Mann: I totally agree. This is potentially a global currency. I think that if the white paper is what actually ends up coming to be, there's a lot more privacy that's being built into the Zuck Bucks than people seemed to have anticipated. Certainly, I would have anticipated that Facebook would have, in a slightly more overt way, had its fingers in the information stream. And it just doesn't seem like they are. Now, maybe we're being a little Pollyanna-ish about this, haven't thought about the other ways in which they might backdoor get that information. But from what I have seen so far, they've done a pretty good job. I'm not revolted like you. I'm intrigued, because I think one of the big questions about cryptocurrencies in the blockchain is, what are the actual use cases that are useful to the average person? Those have not been as apparent yet, for all of the excitement about cryptocurrencies.

Hill: Well, for what it's worth, you and I actually didn't talk about this at all before we came in the studio, and as a result of this conversation, I'm now more intrigued than I am put off by this.

Mann: Very good! That's my job! [laughs]

Hill: I like to point out everyone once in a while that Fool global headquarters is in Alexandria, Virginia. We are right across the Potomac River from Washington, D.C. and therefore, Capitol Hill. I would say 99 days out of 100, we ignore what's happening on Capitol Hill. We're about investors and investing in business. Every once in a while, something happens on Capitol Hill that gets our attention because it is squarely in the wheelhouse of investors. I think this qualifies. This is a bill that's been introduced by Sen. Marco Rubio of Florida requiring that all companies listed on American stock exchanges are subject to the same standards and regulations. While on the surface, you may look at that and think --

Mann: "Duh!" [laughs]

Hill: "Aren't they already?" Certainly, U.S.-based companies are. But there are plenty of companies whose stocks are listed on the exchanges, but they are based outside the United States that do not have the same requirements when it comes to financial disclosure. This seems a little bit like a no-brainer. Which in no way means it's going to become law.

Mann: Yeah. We can talk about what's at stake here. And really, as in a lot of things of this nature, they have a target in mind. The target in this case are the 220-some-odd Chinese companies that are listed in the U.S. China requires that business books be kept and records be kept in China, and the access to those books to anybody from outside of China is restricted. That means that U.S. accounting firms have very, very little real access to do full audits of Chinese companies. That's $1.8 trillion in market cap between all the companies that are listed in the U.S. So this matters a huge amount for American investors because frankly, we saw a little more than a decade ago a huge number of Chinese companies who came public here, many of which turned out to be frauds. Shame on us if we don't assume that that possibility exists with the large number of Chinese companies that are listed here again.

Hill: I'm reminded of the great documentary which I believe is still on Netflix called the China Hustle. It really goes to some of those fraudulent companies that you mentioned. Yeah. As you said, when Senator Rubio and his staff were writing up this bill, they weren't taking aim at Spotify.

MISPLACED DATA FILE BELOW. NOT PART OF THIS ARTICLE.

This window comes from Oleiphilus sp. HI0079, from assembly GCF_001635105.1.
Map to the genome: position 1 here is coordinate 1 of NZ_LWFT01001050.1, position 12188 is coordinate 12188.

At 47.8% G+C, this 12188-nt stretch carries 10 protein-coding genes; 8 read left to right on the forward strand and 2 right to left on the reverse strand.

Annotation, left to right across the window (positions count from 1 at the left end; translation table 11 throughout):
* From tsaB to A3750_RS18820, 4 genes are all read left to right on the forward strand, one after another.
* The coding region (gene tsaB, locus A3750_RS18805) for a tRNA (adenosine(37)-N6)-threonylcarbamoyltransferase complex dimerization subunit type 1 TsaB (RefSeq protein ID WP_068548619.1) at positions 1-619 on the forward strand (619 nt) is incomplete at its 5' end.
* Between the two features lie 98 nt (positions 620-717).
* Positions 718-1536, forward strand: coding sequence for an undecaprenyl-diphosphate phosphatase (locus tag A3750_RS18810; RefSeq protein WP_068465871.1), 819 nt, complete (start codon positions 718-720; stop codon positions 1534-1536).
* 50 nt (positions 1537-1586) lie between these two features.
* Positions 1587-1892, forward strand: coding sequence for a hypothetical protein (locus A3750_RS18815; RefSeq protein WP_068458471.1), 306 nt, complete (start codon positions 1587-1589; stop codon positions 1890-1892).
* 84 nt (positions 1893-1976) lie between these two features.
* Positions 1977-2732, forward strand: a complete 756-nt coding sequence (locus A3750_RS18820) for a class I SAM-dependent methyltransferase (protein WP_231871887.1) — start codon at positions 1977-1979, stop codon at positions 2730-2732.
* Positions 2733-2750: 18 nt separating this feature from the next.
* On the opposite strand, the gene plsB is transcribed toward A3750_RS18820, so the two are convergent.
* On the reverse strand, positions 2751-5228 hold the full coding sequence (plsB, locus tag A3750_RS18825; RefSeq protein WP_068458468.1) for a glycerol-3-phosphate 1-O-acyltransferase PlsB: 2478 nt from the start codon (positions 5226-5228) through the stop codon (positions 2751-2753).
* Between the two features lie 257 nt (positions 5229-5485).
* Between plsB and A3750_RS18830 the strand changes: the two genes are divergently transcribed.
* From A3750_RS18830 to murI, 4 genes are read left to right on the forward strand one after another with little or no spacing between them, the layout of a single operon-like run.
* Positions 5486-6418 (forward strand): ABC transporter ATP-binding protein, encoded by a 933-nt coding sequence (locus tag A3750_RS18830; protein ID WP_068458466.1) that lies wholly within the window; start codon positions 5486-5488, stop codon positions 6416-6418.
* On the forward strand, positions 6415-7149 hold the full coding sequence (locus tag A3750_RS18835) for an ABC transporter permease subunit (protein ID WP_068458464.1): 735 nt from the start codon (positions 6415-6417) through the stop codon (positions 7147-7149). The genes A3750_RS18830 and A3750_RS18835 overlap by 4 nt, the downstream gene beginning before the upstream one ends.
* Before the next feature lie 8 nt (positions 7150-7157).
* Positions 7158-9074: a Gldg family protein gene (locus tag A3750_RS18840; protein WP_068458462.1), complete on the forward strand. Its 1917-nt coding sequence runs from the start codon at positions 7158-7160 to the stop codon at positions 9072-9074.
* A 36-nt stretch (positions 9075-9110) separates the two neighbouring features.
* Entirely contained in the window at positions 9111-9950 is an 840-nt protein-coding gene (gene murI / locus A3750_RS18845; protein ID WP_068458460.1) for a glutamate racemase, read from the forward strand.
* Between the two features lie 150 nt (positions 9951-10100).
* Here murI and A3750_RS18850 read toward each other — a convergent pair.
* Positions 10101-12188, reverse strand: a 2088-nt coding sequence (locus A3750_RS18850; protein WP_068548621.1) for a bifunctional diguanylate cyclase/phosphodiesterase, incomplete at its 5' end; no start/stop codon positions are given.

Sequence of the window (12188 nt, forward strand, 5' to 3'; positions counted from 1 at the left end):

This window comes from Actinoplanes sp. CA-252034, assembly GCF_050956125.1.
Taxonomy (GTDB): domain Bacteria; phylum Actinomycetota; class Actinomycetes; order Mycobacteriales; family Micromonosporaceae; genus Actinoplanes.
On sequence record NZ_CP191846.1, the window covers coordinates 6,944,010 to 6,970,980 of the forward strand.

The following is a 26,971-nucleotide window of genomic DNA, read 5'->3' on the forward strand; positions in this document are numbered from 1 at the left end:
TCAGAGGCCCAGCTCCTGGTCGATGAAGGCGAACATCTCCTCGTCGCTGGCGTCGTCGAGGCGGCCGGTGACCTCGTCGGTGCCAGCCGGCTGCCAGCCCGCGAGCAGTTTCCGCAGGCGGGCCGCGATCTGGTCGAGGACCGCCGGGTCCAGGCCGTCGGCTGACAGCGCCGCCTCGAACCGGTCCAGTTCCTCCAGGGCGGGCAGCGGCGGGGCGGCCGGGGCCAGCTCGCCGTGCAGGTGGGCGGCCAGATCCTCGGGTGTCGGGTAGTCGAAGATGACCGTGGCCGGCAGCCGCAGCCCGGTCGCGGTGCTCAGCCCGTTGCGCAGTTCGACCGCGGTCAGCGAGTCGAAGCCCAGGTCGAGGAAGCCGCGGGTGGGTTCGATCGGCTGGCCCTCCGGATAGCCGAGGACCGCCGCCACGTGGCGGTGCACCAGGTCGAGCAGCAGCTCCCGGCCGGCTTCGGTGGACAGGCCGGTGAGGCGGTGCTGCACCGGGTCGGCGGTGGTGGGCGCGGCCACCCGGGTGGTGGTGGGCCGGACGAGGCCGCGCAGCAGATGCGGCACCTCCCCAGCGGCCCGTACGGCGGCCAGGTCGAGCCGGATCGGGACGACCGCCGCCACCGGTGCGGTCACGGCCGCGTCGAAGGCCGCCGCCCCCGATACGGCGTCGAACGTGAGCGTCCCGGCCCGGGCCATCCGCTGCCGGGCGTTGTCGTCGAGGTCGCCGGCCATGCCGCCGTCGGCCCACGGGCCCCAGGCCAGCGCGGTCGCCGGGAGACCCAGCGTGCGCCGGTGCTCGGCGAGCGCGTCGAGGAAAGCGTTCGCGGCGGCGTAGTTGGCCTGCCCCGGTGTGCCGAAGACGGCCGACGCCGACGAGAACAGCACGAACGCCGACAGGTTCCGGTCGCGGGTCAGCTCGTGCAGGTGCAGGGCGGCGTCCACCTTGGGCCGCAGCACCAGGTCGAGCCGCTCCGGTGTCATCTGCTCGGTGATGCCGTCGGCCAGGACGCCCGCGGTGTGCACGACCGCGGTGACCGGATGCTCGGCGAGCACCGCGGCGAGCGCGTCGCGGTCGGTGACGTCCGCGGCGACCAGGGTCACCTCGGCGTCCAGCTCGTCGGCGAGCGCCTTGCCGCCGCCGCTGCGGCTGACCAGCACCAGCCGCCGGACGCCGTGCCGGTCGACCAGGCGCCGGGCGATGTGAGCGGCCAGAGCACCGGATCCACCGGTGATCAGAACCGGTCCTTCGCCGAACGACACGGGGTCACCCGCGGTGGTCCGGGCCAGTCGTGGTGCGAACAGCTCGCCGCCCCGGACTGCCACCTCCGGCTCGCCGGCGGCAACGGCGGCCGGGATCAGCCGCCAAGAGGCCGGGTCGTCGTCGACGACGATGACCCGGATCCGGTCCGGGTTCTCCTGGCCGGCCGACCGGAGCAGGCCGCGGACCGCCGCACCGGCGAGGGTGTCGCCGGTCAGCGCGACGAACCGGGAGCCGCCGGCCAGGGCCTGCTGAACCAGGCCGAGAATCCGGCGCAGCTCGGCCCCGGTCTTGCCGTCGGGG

Mann: No! [laughs]

Hill: They were squarely looking at the companies in China.

Mann: These types of things aren't cost-free for the U.S. or for American companies. For example, Alibaba just announced that it was going to do a secondary listing. You would think that the U.S. would be a logical place for it. It's going to be a $20 billion listing. They're doing it in Hong Kong. It's often forgotten that, though they seem like utilities, the exchanges are companies. And many of them, including Nasdaq, are publicly traded companies. They attract investors by being trustworthy. You trust the U.S. exchanges because they're here, they've got regulatory oversight, you think that they are doing some sort of standard checking for the companies that they list. But, they actually attract listing companies by making things easier for them to list. So, there's this incredible tension. So, the fact that the U.S. government feels like it should come in and say, "We're not able to see the books. We think this is a potential risk for American investors," this is really something. We stand on principle and say, "Yes, this should be done," but it's not free.

Hill: I'm going to ask you to be a political prognosticator. I apologize for this. Do you see this having real prospects in terms of becoming law?

Mann: I do, yeah, absolutely! It is perhaps an open secret that very powerful members of both parties are pretty quietly supportive of President Trump and the tariffs and all the pressure that he's putting on China. This is another one. President Trump has come out and said, "We should cut off Chinese companies from the U.S. capital markets." And I don't think that this is part and parcel of that. The PCAOB, which is the main accounting authority in the U.S., along with the SEC, has long warned about this. They put out a big white paper a year ago. But it sure is a convenient place to add a little bit of additional pressure. So I think this actually has a pretty good chance of passing.

Hill: Sotheby's run as a public company after 31 years is coming to an end. The auction house is being bought by one person. [laughs]

Mann: By a guy.

Hill: By one guy. It's not being bought by a private equity firm or by a larger auction house, it's being bought by a man named Patrick Drahi, who made his billions of dollars in telecommunications. He is clearly a fan of art or auctions or both because he is buying Sotheby's for $2.7 billion. That is a hell of a premium.